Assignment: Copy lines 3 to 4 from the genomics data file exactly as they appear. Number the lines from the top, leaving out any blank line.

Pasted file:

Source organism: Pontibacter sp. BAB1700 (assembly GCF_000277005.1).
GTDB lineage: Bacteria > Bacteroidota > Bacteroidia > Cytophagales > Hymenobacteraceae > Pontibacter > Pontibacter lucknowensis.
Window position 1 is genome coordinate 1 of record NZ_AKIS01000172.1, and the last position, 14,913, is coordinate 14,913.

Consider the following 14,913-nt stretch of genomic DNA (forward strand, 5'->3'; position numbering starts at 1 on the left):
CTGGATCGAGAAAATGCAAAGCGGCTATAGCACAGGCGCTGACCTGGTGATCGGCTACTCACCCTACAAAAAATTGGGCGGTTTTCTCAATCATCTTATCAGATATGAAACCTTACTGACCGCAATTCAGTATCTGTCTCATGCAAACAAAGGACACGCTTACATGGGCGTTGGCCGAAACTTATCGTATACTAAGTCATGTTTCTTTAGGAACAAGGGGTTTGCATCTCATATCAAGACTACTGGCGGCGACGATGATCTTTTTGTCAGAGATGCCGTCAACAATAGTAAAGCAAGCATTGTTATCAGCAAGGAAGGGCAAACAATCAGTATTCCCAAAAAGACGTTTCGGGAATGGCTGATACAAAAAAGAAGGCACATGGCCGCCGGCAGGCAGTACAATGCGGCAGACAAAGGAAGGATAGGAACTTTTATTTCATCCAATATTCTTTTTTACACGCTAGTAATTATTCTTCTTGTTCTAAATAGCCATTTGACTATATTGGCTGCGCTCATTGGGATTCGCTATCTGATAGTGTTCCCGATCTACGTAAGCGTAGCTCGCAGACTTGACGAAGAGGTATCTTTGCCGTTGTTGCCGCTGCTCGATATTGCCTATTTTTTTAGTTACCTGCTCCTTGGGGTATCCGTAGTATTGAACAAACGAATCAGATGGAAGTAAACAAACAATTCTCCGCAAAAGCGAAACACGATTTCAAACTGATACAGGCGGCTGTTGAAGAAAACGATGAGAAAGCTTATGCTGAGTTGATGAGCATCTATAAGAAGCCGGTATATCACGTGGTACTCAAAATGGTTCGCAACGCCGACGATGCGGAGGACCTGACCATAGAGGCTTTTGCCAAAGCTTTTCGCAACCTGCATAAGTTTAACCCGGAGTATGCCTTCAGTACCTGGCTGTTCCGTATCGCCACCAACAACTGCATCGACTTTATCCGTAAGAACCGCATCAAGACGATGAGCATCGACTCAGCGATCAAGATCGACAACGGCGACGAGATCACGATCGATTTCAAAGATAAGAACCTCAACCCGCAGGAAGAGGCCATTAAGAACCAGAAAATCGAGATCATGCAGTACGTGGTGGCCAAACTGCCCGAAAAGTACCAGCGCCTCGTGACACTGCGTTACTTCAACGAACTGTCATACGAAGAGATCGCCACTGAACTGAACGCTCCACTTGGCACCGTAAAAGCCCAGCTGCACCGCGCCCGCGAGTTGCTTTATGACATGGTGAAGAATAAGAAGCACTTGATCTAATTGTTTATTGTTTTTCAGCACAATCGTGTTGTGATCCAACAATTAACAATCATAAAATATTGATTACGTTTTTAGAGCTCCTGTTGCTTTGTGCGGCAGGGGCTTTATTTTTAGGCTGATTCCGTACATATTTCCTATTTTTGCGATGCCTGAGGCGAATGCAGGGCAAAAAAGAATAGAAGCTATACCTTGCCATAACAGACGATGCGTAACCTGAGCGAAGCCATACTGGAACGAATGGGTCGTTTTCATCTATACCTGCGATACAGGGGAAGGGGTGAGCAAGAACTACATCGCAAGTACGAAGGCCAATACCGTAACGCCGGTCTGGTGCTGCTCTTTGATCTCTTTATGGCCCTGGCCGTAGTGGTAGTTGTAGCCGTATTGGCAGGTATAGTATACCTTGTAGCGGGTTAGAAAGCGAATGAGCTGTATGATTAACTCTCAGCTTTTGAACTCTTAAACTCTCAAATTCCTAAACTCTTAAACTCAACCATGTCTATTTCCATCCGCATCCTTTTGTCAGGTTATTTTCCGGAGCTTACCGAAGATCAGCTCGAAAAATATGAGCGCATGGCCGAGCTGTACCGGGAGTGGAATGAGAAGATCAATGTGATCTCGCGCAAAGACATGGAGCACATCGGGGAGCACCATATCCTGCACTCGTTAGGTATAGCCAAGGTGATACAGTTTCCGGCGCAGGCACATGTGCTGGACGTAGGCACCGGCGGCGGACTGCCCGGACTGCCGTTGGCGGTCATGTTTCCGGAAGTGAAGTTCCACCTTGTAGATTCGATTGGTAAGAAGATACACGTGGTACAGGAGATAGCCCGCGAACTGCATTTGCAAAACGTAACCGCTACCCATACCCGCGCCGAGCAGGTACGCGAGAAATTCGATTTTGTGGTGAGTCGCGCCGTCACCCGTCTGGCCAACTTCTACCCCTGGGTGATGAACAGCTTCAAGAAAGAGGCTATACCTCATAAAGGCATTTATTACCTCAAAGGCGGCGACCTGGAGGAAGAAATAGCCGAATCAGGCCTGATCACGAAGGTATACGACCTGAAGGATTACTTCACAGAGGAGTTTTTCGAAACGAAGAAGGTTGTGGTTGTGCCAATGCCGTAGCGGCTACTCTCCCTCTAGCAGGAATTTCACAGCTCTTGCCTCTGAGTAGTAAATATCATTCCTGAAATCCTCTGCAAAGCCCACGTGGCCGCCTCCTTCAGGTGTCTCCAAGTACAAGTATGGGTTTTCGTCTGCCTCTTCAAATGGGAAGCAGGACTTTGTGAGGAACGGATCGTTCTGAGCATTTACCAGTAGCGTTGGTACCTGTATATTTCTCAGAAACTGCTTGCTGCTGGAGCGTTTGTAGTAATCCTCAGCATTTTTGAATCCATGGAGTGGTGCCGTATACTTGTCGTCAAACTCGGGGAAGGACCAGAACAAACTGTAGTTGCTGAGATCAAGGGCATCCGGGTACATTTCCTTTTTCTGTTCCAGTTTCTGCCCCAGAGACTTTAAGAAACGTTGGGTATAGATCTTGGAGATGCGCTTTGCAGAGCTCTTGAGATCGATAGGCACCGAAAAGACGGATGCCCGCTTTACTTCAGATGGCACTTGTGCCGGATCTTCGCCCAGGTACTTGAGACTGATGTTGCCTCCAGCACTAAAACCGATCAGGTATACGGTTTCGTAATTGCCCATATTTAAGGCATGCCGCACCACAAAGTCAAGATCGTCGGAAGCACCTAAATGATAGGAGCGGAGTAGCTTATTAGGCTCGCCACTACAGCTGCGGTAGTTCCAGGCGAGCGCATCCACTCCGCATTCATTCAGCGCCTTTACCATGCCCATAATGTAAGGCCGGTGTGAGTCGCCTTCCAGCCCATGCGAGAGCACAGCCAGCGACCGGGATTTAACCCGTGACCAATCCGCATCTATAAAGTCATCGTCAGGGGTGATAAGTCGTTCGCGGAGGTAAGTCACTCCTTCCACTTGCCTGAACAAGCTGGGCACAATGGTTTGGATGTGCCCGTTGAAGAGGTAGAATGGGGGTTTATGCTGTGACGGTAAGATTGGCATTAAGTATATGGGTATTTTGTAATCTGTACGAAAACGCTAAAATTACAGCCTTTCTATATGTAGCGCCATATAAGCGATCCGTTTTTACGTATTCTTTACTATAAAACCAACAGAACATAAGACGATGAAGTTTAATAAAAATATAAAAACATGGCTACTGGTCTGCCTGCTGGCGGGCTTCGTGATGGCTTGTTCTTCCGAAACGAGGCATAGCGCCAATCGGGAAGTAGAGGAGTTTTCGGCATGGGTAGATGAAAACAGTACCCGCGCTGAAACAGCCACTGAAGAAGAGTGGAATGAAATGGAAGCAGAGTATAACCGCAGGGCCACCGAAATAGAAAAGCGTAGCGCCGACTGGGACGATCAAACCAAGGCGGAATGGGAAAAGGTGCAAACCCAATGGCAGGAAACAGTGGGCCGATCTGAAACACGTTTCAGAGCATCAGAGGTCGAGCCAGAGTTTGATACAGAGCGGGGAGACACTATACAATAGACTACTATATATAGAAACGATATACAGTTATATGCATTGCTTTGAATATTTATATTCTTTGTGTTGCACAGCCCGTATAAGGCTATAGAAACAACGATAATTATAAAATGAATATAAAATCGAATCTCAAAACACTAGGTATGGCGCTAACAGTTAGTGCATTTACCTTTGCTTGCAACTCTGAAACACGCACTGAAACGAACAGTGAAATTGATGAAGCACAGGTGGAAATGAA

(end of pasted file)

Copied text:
Window position 1 is genome coordinate 1 of record NZ_AKIS01000172.1, and the last position, 14,913, is coordinate 14,913.

Consider the following 14,913-nt stretch of genomic DNA (forward strand, 5'->3'; position numbering starts at 1 on the left):